Tag Archives: power outage

Lights Out

With the latest information of North Korea having a small nuclear warhead capable of reaching California, there is a lot of concern over nukes and fallout. It is a lot more likely that North Korea or China’s highly developed cyber warfare department would attack our power grids than a nuke strike though. So lets talk power failure preparedness past the blackout kit. Today I list off items you should look into for long term power outages and ideas for using them. Keep in mind that I believe in prepping on a budget so listen to the episode before running out and buying a high end generator. I also strongly recommend checking out Steven Harris’s website Battery1234.com to get free information on building battery banks for your house. Please comment in the show notes below if you have anything to add. Comments will not show up automatically because we have to approve them due to all the spam we receive, but even if it is criticism, we will approve it.

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Feel free to find Charlie Zeroone on WTPRevolution.com

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Back To Basic Prepping: Blackout

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Recently I’ve been writing articles on preparedness and thought about the fact that they have been geared to the intermediate or advanced preppers. What about the beginning and basics; that’s what this new series is going to point at. Today we will talk about a “blackout” kit or whatever you want to call it. When I refer to a “blackout” kit; I am referring to a kit to combat the immediate effect of a power outage which is the darkness. More articles are coming on other aspects of preparedness that are also affected by power outages.

Commonly though: the most immediate “crisis” that effects people are power outages. In the winter, no power could mean no heat, check out a previous article wrote to prepare for cold temperatures. Power outages are a major irritation, but what if the outage lasts a few days or longer. The darkness that they bring can also have a disheartening effect on people; scaring children and bring down morale. A “blackout” kit or more specific power outage items already stored together and ready to access, can turn this minor or major annoyance into an indoor camping adventure.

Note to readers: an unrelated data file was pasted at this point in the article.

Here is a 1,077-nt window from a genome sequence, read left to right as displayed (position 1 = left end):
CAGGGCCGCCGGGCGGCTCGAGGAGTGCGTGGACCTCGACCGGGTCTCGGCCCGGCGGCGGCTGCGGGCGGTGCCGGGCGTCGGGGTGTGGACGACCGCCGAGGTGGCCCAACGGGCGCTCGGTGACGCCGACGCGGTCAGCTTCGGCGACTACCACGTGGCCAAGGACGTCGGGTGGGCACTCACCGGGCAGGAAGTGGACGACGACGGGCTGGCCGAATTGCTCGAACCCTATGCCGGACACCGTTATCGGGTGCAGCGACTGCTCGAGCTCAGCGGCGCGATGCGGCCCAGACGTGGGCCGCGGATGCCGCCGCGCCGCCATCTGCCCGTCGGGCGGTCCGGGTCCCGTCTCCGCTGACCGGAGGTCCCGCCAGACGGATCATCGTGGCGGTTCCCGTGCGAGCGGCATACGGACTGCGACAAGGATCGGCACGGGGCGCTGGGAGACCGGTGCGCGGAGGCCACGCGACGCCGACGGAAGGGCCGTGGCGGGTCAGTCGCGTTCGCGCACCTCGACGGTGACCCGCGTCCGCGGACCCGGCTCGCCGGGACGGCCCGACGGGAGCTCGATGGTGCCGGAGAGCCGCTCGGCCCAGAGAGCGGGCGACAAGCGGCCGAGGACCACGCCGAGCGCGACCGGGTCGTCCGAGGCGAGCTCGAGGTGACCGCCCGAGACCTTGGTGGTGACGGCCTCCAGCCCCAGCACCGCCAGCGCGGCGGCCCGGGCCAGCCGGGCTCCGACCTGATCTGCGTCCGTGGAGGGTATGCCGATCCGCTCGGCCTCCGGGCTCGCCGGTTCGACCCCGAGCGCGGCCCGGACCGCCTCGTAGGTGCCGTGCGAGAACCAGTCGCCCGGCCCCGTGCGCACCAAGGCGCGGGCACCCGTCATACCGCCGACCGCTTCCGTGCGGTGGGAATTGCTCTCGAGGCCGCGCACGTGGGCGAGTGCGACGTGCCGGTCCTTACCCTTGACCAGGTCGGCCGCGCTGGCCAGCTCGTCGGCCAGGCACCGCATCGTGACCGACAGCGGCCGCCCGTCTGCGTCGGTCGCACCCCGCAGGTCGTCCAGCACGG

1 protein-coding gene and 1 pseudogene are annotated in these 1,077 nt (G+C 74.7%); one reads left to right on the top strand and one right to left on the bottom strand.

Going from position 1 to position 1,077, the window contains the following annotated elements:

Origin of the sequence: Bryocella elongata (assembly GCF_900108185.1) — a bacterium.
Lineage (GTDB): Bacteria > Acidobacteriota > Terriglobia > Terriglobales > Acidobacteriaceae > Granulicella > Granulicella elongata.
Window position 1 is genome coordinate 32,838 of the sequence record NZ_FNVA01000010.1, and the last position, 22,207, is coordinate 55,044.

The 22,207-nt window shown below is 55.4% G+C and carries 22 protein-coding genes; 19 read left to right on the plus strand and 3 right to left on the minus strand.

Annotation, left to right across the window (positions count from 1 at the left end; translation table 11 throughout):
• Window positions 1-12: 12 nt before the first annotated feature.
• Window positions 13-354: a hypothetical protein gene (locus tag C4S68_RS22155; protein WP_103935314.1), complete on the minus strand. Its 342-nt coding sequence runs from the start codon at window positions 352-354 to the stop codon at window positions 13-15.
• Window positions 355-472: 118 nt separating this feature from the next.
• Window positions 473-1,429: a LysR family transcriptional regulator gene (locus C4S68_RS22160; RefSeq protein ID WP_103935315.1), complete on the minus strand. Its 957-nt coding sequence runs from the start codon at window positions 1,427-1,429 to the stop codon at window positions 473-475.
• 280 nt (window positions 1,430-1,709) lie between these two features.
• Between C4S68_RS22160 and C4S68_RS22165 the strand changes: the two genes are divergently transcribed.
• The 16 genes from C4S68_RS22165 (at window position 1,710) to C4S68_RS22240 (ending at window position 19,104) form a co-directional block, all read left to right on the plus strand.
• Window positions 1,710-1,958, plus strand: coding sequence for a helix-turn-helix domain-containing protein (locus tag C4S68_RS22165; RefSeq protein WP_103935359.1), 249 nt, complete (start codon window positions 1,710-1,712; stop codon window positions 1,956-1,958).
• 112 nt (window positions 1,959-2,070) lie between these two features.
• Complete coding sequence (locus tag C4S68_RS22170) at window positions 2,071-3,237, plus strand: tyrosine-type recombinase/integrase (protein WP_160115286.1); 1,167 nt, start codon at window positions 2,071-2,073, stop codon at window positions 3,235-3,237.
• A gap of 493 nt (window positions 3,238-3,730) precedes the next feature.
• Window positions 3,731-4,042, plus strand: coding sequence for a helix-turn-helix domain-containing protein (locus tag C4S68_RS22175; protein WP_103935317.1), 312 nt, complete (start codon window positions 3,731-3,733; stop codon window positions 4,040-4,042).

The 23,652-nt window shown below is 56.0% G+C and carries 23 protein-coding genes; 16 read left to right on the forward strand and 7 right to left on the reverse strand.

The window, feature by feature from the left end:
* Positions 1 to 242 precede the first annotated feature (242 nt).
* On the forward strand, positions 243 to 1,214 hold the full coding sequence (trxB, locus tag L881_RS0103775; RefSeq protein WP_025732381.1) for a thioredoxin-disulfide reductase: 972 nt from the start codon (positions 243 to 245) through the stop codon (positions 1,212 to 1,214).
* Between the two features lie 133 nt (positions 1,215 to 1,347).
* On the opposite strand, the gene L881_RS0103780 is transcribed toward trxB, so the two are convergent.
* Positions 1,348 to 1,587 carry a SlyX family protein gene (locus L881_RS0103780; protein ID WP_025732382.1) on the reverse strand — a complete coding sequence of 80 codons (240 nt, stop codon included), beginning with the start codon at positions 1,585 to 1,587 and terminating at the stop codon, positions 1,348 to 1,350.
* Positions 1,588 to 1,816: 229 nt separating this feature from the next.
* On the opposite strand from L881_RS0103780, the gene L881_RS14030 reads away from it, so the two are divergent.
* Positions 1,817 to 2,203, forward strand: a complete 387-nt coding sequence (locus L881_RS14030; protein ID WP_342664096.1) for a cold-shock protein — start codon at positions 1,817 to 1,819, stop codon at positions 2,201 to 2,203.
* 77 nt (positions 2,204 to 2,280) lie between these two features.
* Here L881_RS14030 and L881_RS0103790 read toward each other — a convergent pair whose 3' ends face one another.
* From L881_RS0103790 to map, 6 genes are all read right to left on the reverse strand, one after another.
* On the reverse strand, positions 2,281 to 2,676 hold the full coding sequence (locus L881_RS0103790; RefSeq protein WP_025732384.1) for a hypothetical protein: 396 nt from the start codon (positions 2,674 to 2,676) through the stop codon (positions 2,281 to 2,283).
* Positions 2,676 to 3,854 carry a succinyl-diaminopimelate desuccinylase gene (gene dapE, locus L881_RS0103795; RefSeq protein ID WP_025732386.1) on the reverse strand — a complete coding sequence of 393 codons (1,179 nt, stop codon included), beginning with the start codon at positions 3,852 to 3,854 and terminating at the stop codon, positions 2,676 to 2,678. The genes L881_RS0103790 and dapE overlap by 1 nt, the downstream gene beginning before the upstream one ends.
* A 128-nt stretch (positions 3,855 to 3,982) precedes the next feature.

“Charlie, I don’t need this kit, I have a generator”. Good to know, but what happens if your generator has an issue. Even if you have a generator, preppers have a little motto that we live by, “two is one, one is none”. Having a generator is awesome, but problems come up and Darwin’s law says it’ll happen at the worst possible time. Set up this kit either way, the most advanced preparedness experts in the world have a basic kit to deal with this even if they already have four back up generators. Anyone who doesn’t have a generator, you need this kit and should work towards setting up enough for two. I also strongly recommend saving money for a generator if you own or rent a house, or an inverter or battery bank if you live in an apartment. But, There are also times that you really don’t need a generator; how annoying is it to get your generator all hooked up and the second you flip the switch, the power comes back on.